Defendant also seeks dismissal of Plaintiffs' remaining averments in their UCL claim under Rule 12(b)(6), arguing the averments are insufficient to state a viable claim because they are based solely on Plaintiffs' nonviable CLRA claim. (Def. ['s] Mot. to Dismiss 19:10-11.) Defendant argues that any duty it has to Plaintiffs is limited to its warranty obligations in two warranties of which it requests to have judicial notice taken. Plaintiffs have not opposed the request and argued at the hearing held July 13, 2009 as though the request had been granted. The request is granted.
Plaintiffs allege that when Defendant violated the CLRA, "Microsoft engaged in unfair and unlawful business practices in violation of the UCL . . . ." (SAC ¶ 46.) However, "[a] manufacturer's duty to consumers is limited [under the CLRA] to its warranty obligations absent either an affirmative misrepresentation or a safety issue." Ostreicher v. Alienware Corp., 2009 WL 902341, *3 (9th Cir. 2009) (unpublished decision) (citing Daugherty v. Am. Honda Motor Co., 144 Cal. App. 4th 824, 836 (2006). Plaintiffs do not allege in their Complaint affirmative misrepresentations or safety issues. Therefore, Defendant's motion to dismiss the remaining averments in Plaintiff's UCL claim is granted.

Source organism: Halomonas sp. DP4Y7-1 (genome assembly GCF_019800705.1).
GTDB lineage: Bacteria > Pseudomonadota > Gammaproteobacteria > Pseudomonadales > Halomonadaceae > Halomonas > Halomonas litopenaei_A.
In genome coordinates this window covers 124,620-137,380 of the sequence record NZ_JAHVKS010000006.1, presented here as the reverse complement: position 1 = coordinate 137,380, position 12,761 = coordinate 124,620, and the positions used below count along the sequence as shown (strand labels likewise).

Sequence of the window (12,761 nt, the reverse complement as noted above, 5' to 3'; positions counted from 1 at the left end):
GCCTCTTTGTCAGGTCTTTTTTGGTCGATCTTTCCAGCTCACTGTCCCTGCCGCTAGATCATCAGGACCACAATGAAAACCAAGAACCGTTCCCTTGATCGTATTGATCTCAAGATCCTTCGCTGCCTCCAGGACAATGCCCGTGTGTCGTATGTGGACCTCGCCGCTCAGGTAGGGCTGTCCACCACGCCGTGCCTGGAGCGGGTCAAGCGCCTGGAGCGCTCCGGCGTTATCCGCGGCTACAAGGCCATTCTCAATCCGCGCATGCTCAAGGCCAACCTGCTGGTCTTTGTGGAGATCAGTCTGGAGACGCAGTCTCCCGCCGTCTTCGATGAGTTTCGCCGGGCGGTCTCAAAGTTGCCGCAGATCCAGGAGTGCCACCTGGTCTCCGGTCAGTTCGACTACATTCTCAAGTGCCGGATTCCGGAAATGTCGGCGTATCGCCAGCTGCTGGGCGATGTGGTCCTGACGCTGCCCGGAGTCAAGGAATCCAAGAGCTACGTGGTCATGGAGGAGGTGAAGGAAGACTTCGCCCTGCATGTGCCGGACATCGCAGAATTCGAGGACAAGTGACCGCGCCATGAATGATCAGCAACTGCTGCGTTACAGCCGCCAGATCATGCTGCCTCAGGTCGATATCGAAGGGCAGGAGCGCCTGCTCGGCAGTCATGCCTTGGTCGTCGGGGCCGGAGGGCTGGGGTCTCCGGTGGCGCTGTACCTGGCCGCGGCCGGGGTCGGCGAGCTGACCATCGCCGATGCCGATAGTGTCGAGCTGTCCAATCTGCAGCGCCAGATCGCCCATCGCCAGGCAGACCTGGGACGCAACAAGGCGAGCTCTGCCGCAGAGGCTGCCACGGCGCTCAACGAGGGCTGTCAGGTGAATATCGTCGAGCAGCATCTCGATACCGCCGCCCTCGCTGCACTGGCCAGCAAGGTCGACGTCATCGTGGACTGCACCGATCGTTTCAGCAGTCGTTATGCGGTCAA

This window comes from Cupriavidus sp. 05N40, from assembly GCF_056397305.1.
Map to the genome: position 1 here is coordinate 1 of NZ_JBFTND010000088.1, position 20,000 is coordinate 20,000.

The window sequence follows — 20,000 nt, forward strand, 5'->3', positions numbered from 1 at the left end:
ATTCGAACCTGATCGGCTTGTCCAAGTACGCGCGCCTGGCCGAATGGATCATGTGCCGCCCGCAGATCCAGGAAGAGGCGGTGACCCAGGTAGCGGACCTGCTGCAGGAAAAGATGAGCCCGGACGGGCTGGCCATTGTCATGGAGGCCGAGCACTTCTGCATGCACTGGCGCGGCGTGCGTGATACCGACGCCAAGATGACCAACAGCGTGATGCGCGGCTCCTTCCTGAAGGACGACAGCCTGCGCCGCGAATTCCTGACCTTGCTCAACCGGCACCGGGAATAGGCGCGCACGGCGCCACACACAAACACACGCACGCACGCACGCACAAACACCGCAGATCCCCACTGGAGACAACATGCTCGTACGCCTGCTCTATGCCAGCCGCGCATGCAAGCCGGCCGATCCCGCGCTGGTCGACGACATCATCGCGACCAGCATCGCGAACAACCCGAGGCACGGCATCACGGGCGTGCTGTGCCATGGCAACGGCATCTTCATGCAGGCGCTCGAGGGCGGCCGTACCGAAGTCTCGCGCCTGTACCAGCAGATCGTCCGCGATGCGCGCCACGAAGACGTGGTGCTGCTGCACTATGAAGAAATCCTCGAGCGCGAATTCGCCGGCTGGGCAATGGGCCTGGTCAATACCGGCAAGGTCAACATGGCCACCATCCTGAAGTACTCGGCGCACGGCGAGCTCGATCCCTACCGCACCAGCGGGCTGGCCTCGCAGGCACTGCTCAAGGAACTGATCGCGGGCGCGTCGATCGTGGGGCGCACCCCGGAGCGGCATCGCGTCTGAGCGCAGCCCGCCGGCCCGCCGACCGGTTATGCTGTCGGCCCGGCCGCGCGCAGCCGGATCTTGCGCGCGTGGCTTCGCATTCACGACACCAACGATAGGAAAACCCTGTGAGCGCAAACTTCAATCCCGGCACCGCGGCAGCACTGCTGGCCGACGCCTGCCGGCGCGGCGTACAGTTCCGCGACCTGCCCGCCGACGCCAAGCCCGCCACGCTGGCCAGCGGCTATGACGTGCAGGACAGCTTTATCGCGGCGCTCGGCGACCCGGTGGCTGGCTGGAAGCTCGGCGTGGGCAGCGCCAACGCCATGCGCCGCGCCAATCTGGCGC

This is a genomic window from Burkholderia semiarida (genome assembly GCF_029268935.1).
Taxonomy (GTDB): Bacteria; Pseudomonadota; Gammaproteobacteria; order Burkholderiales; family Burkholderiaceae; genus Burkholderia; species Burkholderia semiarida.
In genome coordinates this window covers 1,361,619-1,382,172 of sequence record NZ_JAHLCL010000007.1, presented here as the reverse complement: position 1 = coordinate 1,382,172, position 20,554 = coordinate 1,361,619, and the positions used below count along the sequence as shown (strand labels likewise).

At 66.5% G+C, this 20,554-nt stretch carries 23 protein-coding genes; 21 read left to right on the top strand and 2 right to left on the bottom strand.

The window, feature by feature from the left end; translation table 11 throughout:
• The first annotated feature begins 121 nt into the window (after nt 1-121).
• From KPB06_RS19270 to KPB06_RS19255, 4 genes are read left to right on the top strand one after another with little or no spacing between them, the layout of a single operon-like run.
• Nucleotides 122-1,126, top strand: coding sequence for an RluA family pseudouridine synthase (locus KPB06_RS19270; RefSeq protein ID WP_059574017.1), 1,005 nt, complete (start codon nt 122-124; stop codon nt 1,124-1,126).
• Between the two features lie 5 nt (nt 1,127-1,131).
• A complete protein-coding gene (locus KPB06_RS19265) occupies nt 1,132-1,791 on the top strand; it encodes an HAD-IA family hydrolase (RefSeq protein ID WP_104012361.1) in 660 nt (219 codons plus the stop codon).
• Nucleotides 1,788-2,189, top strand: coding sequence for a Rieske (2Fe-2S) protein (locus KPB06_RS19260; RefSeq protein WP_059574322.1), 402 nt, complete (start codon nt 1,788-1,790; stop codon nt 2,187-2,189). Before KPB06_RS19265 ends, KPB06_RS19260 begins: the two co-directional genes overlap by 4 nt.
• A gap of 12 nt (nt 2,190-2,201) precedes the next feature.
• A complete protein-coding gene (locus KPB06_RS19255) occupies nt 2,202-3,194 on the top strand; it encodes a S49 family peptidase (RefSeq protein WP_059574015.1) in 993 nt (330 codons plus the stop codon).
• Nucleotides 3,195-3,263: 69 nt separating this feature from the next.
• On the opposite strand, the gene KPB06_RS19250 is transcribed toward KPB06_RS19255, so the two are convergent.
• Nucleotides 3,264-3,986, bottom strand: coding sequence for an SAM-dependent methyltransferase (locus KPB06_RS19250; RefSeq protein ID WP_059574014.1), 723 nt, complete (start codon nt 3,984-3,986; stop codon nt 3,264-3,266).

Defendant also seeks dismissal of Plaintiffs' averment in UCL in which they challenge Defendant's Disc Replacement Program, arguing Plaintiffs lack standing to challenge this Program. There are no factual allegations in the Complaint indicating that Plaintiffs have standing to challenge the Program and Plaintiffs conceded at the hearing held on July 13, 2009 that they did not allege facts sufficient to show they have standing. Therefore, Defendant's motion to dismiss Plaintiffs' remaining averments in their UCL claim is granted.